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The Roots Start Here 

Ultimately, baseball is a form of entertainment.  Whether you decide to take yourself to a movie, a nice dinner or the ball yard determines, to a small degree, the viability of each.  The Padres are trying to tip the scales; and the organization is turning over some new rocks in doing so.

Thursday night was Bloggers’ Night at Petco Park.  The local baseball team treated a group of fans to an embarrassment of baseball riches.  In all honesty, the magnitude of the festivities caught at least one of the bloggers off guard, I’m certain of it. In short, it was fantasy camp for wannabe baseball beat writers.  A trip to the field for BP, conversations with Bud Black, Andrew Cashner, Jaff Decker, Bob Scanlan and Josh Byrnes to go along with a ballgame from Suite 35?  Scratch about 10 things off my bucket list.

What did we do to deserve this?

It was hard not to ask one’s self that question… until that one’s self realized the question was not the point.  The point is: the Padres are going grass roots.  The bloggers, myself included, are the roots.  The organization hopes a collection of beautiful, green blades of grass that look amazingly like fan conversations and interest will grow.  We talk.  We tweet.  We write.  Casual fans consume, re-post, rinse and repeat.

In speaking with members of the Padres marketing and communications departments, the fiendishly clever plan revealed itself.  The solution to baseball in the modern era is the modern era.  Social media is so 5 years ago, after all.  The Padres want you, the fan, to be tied to the team in such a way that letting it go will seem like you are severing a digit.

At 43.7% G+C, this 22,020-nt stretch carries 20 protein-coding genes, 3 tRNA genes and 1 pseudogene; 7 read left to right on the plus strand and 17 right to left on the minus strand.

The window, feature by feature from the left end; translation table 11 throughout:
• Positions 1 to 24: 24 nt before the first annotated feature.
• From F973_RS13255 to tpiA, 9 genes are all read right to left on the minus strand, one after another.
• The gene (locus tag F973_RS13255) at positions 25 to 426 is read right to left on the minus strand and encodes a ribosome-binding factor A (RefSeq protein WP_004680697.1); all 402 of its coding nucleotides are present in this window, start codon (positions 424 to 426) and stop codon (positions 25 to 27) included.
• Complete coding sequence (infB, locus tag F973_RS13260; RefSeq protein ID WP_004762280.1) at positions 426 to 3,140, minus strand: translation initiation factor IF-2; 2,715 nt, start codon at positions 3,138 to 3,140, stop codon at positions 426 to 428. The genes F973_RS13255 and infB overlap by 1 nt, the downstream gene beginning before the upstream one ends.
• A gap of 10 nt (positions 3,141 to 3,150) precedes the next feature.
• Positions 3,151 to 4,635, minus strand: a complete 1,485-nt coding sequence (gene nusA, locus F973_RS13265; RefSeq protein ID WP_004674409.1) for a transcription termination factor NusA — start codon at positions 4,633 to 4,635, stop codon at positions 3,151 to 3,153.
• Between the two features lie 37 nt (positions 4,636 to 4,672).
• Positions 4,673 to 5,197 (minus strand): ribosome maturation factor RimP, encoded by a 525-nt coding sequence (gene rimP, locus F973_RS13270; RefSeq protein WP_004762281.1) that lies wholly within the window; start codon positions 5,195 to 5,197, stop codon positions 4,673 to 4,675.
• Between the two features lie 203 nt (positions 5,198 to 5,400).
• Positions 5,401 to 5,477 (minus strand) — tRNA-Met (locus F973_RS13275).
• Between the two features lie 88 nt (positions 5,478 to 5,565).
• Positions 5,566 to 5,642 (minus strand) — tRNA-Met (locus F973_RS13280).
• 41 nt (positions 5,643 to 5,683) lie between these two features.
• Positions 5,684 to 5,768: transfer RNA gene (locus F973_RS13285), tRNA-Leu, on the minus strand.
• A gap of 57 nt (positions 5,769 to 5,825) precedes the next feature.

The ballpark isn’t just an enclosure for an organized game.  It will still be that, of course.  It will also be the place you want to just… hang out.  The organization wants fans to offer feedback, thoughts, and ideas to guide many of the decisions that are made in the concourse.  For example: Taco Tuesday.  The organization genuinely asked fans for feedback on the tacos.  According to what I learned, the first night sucked in fans’ eyes.  The second night got better and the progression will continue.

The goal?  Show you that you matter.  Through surveys, hashtags, apps, wi-fi and other enticements, the Padres want to be connected to the fan base.  That’s not to say the fans run the show.  But that the organization cares enough to listen.  This is not all touchy-feely either.  This is a business decision to make fans, even subconsciously, choose a Friday night at Petco over the Embarcadero.

The result, of course, is supposed to appear at the turnstiles.  It is a strategy to win the competition for entertainment dollars by simply being local.  Hollywood movies, after all, are from Hollywood and not O-B.  This is, on a much smaller scale, what teams like the Red Sox, Cubs and Phillies have.

Think about it.  This change, if successful, is sustainable.  Teams get good and they are sometimes bad.  Happens to everyone.  As much as fans clamor for another winning season (let us not forget the team has been on the happy side of .500 in 5 of 8 ½ seasons at Petco) the organization wants those same fans to return to the yard because they feel they are welcomed there.  That they belong.  Will some bitter people still stay away?  Sure.  But I’d like to believe the bitter population is only the loud, but small percentage of the fan base.

As a matter of full disclosure, I have an intense desire inside myself for the Padres to succeed.  As weird as I know that I am, I probably enjoyed talking to team brass even more than the celebs they rolled out the other night.  Why?

I’m not entirely sure.

Go Padres.



About the author: Richard Dorsha

The Padres above all others. There is nothing else in sports I want more than a Padres World Series title. My sports fandom begins and ends with the Friars. A San Diegan and Padre fan for more than 30 years now. Love to view the Padres from a historical context after reading about the team's humble beginnings to the dream come true of joining the National League. Been to more Padre games than I can count, seen more hours of Padre baseball than I care to mention.